Introduction to Unity Sprite Shapes

Using Unity’s Sprite Shapes, making 2D environments has never been easier. Best of all, you can get get started with just a couple of sprites! By Ajay Venkat.

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Using Unity’s Sprite Shapes, making 2D environments has never been easier. Best of all, you can get get started with just a couple of sprites!

2D Games have always been fun to play, yet making a 2D game can quickly get overwhelming due to all the assets you need. Using Unity’s Sprite Shapes, making 2D environments has never been easier. Best of all, you can get started with just a couple of sprites!

A Sprite Shape is an asset that contains sprites assigned to specific angles. When in a scene, a Sprite Shape will tile assigned sprites along its path. It deforms the sprites that it will display depending on its settings. This allows you to create complex geometry using simple tools and settings.

In this tutorial, you’ll make a game using Sprite Shapes. Along the way, you will learn the key components of:

  • Creating and modifying Sprite Shapes.
  • Changing Sprite Shapes based on orientation.
  • Using Sprite Shape spline tools to change its shape.
  • Adding variation to your Sprite Shapes.
  • Generating close-ended and open-ended Sprite Shapes.
  • Applying colliders to Sprite Shapes.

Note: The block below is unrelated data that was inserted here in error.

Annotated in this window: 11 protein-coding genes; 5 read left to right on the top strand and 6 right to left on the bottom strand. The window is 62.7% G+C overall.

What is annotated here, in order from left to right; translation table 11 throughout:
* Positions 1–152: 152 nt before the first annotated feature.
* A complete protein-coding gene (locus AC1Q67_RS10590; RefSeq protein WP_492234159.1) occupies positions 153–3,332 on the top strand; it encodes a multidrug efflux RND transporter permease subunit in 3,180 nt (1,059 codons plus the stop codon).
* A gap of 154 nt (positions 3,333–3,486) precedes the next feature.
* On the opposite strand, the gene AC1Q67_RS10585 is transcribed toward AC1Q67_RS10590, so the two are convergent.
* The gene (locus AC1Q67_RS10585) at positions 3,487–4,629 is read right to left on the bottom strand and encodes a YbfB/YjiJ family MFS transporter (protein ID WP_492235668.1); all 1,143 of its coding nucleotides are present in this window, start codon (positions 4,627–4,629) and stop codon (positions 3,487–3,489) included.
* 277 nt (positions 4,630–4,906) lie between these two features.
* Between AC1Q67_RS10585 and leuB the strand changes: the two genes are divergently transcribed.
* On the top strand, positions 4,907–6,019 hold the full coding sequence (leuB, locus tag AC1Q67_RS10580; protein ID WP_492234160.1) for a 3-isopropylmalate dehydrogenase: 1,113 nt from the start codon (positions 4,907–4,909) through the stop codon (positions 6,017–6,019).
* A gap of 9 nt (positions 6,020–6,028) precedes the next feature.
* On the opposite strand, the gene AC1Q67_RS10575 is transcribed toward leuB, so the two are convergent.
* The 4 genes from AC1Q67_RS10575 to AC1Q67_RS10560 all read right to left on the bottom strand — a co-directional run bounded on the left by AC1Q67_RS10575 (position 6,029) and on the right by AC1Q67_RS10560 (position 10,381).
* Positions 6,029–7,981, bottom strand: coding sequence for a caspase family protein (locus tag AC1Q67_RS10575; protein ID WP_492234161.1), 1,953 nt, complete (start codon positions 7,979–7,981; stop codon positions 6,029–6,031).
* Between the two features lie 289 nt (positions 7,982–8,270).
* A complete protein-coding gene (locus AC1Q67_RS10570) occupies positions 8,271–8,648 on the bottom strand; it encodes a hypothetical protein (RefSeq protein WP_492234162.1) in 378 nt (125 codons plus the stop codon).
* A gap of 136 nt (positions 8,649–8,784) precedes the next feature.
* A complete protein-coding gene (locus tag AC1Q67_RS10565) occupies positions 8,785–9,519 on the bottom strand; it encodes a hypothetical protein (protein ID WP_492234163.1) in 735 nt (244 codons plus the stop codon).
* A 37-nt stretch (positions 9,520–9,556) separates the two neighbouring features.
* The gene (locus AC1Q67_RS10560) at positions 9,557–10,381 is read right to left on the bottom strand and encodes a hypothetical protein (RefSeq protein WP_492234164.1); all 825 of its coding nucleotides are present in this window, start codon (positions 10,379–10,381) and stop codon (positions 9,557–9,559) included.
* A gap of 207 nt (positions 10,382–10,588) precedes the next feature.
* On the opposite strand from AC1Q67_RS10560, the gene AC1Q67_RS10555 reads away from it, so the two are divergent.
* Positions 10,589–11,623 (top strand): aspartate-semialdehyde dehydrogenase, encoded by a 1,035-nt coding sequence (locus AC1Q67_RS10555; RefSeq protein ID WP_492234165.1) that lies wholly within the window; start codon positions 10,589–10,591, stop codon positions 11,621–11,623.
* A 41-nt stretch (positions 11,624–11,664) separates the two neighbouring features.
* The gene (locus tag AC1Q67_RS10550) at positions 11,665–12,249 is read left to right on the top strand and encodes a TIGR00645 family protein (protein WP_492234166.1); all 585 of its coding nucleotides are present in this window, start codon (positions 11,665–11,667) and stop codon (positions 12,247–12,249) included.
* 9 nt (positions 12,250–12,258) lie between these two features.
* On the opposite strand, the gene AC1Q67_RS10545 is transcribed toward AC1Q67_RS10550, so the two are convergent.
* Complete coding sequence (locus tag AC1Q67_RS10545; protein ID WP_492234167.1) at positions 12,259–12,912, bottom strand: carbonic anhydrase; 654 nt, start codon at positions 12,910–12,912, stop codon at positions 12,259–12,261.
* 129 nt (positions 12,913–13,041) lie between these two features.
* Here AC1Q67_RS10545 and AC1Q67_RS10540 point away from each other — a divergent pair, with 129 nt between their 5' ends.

Note: This tutorial assumes that you know the basics of Unity development. If you’re new to Unity development, check out this great Getting Started in Unity tutorial.

You’ll need a copy of Unity 2019.1 (or newer) installed on your machine to follow along.

You will also need to know the basics of how to work in a 2D environment. If you haven’t played around with 2D before, check out this great Introduction to 2D tutorial.

Getting Started

Now that you have Unity, you need to download the sample project. You can do that by clicking one of the Download Materials buttons at the top or bottom of this tutorial.

Once downloaded, extract the files and open the Introduction to Sprite Shapes Starter project in Unity. With the project loaded, open the RW folder using the Project window, then observe the folder structure:

Using Sprite Shape

Here’s what each contains:

  • Animations: Contains all the animations and animation controllers for the enemy and player.
  • Physics Materials: Contains a high friction physics material for the Player.
  • Prefabs: Currently contains the player, enemy and flag.
  • Scenes: This contains the main game scene.
  • Scripts: Contains all the scripts required for the player, camera, SFX and game management.
  • Sounds: Contains all the sounds used within the game.
  • Sprite Shapes: Currently an empty folder where you will create new Sprite Shapes.